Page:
The first textbooks
The mission presses made the earliest attempts to describe the Māori language. William Williams’s Dictionary of the New Zealand language and a concise grammar (1844) was the first major secular book from Colenso’s press. Mission presses also produced the first texts, in Māori, specifically designed for teaching purposes, especially readers (books for teaching reading).
Most textbooks used in schools up to 1880 were directed at the children of settlers and were standard sets imported from Britain. With the Education Act 1877 making primary education free, secular and compulsory, an opportunity arose for Whitcombe and Tombs, which became New Zealand’s first professional and long-term publisher.
George Whitcombe had four daughters and eight sons. Most of the sons joined the family firm and by the 1920s, with the eldest son, Bertie, managing director, nearly all the branches were managed by Whitcombes. George Tombs had several sons – Felix joined the firm, but Harry left it in 1915 to set up his own printing firm, H. H. Tombs.
Whitcombe and Tombs
In 1882 in Christchurch George Whitcombe, a bookseller, joined forces with George Tombs, a printer. The new venture continued to print and sell books, and also began to publish them. This cross-subsidisation drove much of its success. Whitcombe and Tombs had offices and printing factories in all the main centres by 1890, and nationwide distribution arrangements. It opened a buying office in London in 1893.
As a publisher it dominated the educational market from the mid-1880s to 1940. It began with geography, a likely subject for a local publisher. Soon Whitcombes was publishing graded books in almost every primary school subject as well as school stationery books.
The firm published at least five different series of infant readers. Pacific Readers, for example, were sold in huge quantities from 1911 to 1931, as many as 175,000 copies per reader.
The best remembered Whitcombe and Tombs school books were the Whitcombes Story Books, supplementary readers that were reprints and adaptations of favourite stories from many sources. It became the biggest series of children’s books in the world at that time. Started in 1908, they grew to 450 titles in more than 1,500 editions and are said to have achieved sales of over 12 million copies by 1962.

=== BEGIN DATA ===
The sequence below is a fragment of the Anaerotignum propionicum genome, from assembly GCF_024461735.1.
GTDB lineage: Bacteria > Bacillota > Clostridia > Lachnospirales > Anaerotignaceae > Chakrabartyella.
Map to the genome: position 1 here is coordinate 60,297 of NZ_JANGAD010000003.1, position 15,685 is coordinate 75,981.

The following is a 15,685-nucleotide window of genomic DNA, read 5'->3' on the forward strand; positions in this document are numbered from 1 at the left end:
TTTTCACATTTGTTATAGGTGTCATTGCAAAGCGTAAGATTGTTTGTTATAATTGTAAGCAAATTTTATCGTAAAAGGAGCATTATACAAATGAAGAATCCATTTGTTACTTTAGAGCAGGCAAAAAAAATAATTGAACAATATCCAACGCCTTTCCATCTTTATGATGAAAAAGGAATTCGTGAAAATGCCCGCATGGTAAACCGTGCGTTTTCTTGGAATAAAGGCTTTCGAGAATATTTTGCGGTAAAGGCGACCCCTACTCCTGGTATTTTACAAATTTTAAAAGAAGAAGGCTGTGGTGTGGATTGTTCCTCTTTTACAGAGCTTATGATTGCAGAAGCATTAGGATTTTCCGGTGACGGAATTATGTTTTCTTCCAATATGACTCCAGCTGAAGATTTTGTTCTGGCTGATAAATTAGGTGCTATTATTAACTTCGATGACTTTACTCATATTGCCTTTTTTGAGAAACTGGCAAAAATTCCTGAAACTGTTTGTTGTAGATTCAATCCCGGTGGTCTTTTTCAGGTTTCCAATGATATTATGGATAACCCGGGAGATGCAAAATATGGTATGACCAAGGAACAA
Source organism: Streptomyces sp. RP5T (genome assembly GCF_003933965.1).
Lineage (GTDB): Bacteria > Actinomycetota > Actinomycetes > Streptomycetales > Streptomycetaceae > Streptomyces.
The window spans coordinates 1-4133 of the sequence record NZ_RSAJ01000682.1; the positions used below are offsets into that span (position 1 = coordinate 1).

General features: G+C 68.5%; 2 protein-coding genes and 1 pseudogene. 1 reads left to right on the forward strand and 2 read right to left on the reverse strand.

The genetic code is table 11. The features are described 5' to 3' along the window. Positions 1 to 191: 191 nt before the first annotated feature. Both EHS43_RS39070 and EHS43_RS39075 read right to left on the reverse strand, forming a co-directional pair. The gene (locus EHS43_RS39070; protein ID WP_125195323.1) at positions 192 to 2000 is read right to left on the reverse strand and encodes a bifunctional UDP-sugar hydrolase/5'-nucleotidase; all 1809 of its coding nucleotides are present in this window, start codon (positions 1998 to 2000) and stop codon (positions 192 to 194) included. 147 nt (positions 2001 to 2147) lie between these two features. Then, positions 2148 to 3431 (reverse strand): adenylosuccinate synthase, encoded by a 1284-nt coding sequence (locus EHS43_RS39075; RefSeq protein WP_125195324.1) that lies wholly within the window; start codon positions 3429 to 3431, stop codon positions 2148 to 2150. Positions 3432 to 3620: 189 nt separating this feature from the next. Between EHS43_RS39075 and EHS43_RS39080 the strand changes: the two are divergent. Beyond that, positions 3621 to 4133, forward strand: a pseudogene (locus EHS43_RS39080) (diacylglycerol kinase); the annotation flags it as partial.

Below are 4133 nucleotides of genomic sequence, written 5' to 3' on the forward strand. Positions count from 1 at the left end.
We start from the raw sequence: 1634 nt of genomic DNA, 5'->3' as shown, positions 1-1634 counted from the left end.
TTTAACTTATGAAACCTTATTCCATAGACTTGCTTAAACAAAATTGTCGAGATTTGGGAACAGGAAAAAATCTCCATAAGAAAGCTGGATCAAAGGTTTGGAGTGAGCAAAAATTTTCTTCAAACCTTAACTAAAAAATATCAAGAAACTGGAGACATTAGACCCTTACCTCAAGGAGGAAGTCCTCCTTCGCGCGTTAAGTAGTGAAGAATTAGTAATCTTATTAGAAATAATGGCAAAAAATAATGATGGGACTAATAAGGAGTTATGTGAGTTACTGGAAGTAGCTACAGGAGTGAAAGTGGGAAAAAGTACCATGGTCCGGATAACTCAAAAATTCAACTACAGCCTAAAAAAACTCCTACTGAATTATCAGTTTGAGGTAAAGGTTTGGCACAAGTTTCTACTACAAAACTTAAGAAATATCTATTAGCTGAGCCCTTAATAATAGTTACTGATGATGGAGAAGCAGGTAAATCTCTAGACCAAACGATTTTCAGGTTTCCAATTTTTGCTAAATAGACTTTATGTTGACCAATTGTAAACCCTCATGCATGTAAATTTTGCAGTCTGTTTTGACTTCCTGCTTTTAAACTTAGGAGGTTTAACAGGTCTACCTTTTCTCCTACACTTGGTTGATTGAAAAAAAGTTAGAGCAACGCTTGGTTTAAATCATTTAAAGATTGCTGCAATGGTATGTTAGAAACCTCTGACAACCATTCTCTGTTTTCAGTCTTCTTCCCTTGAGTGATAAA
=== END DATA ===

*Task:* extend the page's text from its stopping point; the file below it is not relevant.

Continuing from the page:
On the suggestion of James Hight – the first editor, appointed in 1901 – Whitcombes moved into the Australian education market. They adapted local series and developed new ones for the Australian states. Austral Primers and Federal Arithmetics, for example, were sold in large quantities through their own bookshops in the main cities.
Hight also encouraged Whitcombes into some general book publishing on scientific, technical or legal subjects, cookery and gardening, history and biography, atlases and dictionaries. They were practical, durable and safe titles, without much flair in design or selection. A few literary titles were included – poet Blanche Baughan was a strong Whitcombes author.
The Government Printing Office too continued to publish general books outside its specific mandate, often sharing authors with Whitcombes. It published many of Elsdon Best’s ethnological works for the Dominion Museum and James Cowan’s The New Zealand wars (1922–23).